Region: Israel

SCARLESS case highlights distinction between suggestive and descriptive marks

A recent case involving the trademark SCARLESS for “a gel for the protection of scars” is an instructive example of the approach taken in Israel as to the distinction between suggestive and descriptive trademarks. Among other things, the adjudicator held that not even a moment of thought was required to identify the mark SCARLESS as a word that describes one of the characteristics or purposes of the goods.

27 January 2015

Supreme Court issues landmark decision on parallel imports

In <I>Swissa v Tommy Hilfiger Licensing LLC</I>, the Supreme Court has defined the scope of permissible use of registered trademarks by parallel importers. The court adopted a relatively liberal approach to parallel imports, but nonetheless imposed restrictions on the activities of the parallel importer. The court also addressed other important concepts, such as dilution and use of another’s trademark in domain names and as keywords.

01 December 2014

SC refuses to reconsider adidas' claim that four-striped shoes infringe its three-stripe mark

In <I>adidas Salomon AG v Yassin</I>, the Supreme Court has rejected adidas' petition for an additional hearing following its appellate ruling in this case, in which the court had rejected adidas' claims of trademark infringement, passing off, dilution and unjust enrichment against an importer of lower-end shoes bearing four stripes. Nevertheless, the court significantly tempered the effect of the appellate ruling.

25 November 2014

Case highlights adjudicator's power to require posting of bond

The case of <I>Super Medic (Medic Lite) Ltd v Nanobiotex</I> is an instructive example of the exercise of the authority of the commissioner or adjudicator to require the posting of a bond by a non-Israel opponent. The adjudicator required the opponents to post a bond in the amount IS20,000 and, in doing so, stated that her authority to require the posting of a bond derived from the rules of civil procedure and the customary conduct in civil court cases.

31 October 2014

adidas' three-stripe mark infringed despite lack of likelihood of confusion

In <I>adidas AG v Batash</I>, the Tel Aviv District Court has held that the defendant had infringed adidas AG’s registered three-stripe marks for clothing by using three parallel stripes on sports apparel, even in the absence of a likelihood of confusion, as the marks used by the defendant were virtually identical to adidas' registered marks. However, the court dismissed adidas’ claims of passing off and dilution.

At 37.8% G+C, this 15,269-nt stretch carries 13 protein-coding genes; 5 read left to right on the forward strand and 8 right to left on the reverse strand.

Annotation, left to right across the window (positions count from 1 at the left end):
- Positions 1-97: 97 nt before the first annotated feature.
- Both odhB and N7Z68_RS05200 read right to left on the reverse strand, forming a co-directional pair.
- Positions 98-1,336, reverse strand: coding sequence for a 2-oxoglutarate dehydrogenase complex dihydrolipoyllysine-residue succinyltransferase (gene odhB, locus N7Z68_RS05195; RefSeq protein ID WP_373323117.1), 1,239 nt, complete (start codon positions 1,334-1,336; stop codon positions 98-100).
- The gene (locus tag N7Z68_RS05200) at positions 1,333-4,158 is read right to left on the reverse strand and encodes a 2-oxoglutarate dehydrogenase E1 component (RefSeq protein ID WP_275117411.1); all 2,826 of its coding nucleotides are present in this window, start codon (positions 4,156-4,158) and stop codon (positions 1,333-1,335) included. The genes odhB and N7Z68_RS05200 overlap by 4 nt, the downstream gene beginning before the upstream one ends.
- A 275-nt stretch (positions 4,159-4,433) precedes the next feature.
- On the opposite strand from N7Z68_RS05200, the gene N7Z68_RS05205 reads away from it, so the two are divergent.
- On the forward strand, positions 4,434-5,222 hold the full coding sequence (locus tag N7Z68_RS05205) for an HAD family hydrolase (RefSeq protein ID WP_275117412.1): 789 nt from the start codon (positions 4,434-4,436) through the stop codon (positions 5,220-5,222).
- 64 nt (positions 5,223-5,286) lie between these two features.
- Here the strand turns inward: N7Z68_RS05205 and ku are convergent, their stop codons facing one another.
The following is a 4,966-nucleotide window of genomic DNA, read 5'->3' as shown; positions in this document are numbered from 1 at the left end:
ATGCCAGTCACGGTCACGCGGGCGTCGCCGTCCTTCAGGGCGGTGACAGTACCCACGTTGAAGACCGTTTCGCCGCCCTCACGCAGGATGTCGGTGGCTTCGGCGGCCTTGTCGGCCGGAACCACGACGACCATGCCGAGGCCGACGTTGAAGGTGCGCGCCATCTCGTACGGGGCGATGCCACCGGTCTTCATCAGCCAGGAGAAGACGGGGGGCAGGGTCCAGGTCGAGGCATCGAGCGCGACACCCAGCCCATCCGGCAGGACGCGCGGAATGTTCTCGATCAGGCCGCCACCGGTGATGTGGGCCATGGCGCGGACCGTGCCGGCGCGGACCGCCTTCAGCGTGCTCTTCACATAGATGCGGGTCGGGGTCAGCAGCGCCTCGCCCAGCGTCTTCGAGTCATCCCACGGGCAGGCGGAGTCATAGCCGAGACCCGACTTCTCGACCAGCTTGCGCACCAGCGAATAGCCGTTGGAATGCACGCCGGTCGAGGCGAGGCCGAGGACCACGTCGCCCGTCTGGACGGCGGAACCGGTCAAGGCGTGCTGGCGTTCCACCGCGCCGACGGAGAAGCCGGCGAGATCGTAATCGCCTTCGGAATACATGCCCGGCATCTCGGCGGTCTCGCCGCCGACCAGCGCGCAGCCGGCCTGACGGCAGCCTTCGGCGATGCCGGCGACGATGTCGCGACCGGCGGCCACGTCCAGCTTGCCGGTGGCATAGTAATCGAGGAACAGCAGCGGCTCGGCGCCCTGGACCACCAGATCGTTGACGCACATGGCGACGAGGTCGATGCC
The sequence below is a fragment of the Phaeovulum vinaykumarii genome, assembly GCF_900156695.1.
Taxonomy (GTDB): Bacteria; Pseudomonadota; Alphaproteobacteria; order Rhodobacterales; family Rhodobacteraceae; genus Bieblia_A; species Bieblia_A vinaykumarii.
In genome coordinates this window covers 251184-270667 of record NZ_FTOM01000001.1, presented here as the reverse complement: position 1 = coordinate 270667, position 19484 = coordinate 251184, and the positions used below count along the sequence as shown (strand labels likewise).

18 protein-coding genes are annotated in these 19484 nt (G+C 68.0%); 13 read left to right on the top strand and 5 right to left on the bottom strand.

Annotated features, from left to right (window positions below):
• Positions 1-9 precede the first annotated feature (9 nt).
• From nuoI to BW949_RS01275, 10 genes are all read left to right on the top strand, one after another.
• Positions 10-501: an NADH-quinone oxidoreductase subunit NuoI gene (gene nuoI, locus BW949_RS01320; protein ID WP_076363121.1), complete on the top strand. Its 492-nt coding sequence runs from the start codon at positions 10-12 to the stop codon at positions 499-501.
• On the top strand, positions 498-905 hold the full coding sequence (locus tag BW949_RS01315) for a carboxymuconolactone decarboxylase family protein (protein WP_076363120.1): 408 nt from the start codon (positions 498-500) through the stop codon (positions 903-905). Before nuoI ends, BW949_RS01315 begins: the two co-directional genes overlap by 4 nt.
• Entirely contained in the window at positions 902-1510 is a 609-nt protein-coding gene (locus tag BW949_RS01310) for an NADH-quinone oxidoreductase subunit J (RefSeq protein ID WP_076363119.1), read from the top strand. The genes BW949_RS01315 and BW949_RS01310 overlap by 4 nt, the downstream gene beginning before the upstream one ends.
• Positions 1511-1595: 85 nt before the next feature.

22 October 2014

Error in applicant's name found not to invalidate notice of opposition

In opposition proceedings against the registration of The Procter & Gamble Company’s mark ACTIPEARLS, the adjudicator has considered whether an error in the captioned name of the applicant had the effect of invalidating the notice of opposition. The adjudicator found that the error was merely a technical one that could be corrected, and rejected the applicant’s claim that the correction had prejudiced it.

18 September 2014

Weak inherent distinctive character limits scope of protection of registered mark

The IP adjudicator has dismissed an opposition by the owner of the marks SELECTED and VINEYARDS SELECTED for wine against the registration of two device marks including the words 'selected vineyards'. The adjudicator cited the Supreme Court’s decision in <I>adidas v Yassin</I>, in which it was held that a weak inherent distinctive character limits the degree of protection of a mark, even after it has secured protection due to its secondary meaning.

15 September 2014

Philip Morris loses 'activate' appeal against Japan Tobacco

In <I>Philip Morris Products SA v Japan Tobacco Inc</I>, in proceedings between two rival applications, the district court has upheld the registrar’s decision to proceed with the examination of Japan Tobacco’s ACTIVATE FRESHNESS mark for cigarettes, and to refuse Philip Morris' application for a mark containing the words 'activate' and 'fresh'. Among other things, the court held that Philip Morris had failed to show that it had chosen its mark in good faith.

31 July 2014

Requests for assignment should not be taken for granted

In opposition proceedings between Puma and Ibd Alrazak Abido, the adjudicator has considered a motion filed by Puma to strike Ibd Alrazak Abido’s counterclaim or, in the alternative, to strike the names of two of the parties named in the counterclaim. At the centre of Puma’s motion was the request filed by Ibd Alrazak Abido for partial assignment of the mark to two assignees.

18 July 2014

Examiner found to have erred in commencing proceedings between rival applications

In <I>Tambour Ltd v Nirlat Ltd</I>, the IP adjudicator has annulled the examiner’s decision to cancel the acceptance of a mark in order to commence proceedings between rival applications. The adjudicator held that, to commence contentious proceedings between rival applications, the later application must have been filed at least a day before the acceptance of the earlier application.

25 June 2014

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